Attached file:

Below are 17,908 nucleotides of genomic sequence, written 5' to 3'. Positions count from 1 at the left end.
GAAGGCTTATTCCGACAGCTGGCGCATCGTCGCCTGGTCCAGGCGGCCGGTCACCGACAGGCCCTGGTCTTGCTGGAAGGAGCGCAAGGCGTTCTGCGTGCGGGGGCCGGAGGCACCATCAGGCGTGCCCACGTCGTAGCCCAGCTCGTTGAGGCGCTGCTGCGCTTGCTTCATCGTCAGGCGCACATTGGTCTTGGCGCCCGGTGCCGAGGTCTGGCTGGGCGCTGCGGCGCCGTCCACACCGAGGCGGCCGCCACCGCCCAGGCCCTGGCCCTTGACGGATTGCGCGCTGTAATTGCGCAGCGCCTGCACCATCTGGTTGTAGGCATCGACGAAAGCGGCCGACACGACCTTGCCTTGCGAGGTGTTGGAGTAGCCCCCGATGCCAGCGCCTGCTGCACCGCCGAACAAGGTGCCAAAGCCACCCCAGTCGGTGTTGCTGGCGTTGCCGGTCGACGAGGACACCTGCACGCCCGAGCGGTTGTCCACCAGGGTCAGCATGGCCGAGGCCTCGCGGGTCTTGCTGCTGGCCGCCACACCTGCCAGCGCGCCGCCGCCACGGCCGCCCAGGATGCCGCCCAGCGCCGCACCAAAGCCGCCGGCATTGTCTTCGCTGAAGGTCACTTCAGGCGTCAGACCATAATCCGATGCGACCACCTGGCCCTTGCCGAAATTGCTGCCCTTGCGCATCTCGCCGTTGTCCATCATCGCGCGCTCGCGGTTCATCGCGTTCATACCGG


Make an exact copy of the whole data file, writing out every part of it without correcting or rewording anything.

Below are 17,908 nucleotides of genomic sequence, written 5' to 3'. Positions count from 1 at the left end.
GAAGGCTTATTCCGACAGCTGGCGCATCGTCGCCTGGTCCAGGCGGCCGGTCACCGACAGGCCCTGGTCTTGCTGGAAGGAGCGCAAGGCGTTCTGCGTGCGGGGGCCGGAGGCACCATCAGGCGTGCCCACGTCGTAGCCCAGCTCGTTGAGGCGCTGCTGCGCTTGCTTCATCGTCAGGCGCACATTGGTCTTGGCGCCCGGTGCCGAGGTCTGGCTGGGCGCTGCGGCGCCGTCCACACCGAGGCGGCCGCCACCGCCCAGGCCCTGGCCCTTGACGGATTGCGCGCTGTAATTGCGCAGCGCCTGCACCATCTGGTTGTAGGCATCGACGAAAGCGGCCGACACGACCTTGCCTTGCGAGGTGTTGGAGTAGCCCCCGATGCCAGCGCCTGCTGCACCGCCGAACAAGGTGCCAAAGCCACCCCAGTCGGTGTTGCTGGCGTTGCCGGTCGACGAGGACACCTGCACGCCCGAGCGGTTGTCCACCAGGGTCAGCATGGCCGAGGCCTCGCGGGTCTTGCTGCTGGCCGCCACACCTGCCAGCGCGCCGCCGCCACGGCCGCCCAGGATGCCGCCCAGCGCCGCACCAAAGCCGCCGGCATTGTCTTCGCTGAAGGTCACTTCAGGCGTCAGACCATAATCCGATGCGACCACCTGGCCCTTGCCGAAATTGCTGCCCTTGCGCATCTCGCCGTTGTCCATCATCGCGCGCTCGCGGTTCATCGCGTTCATACCGG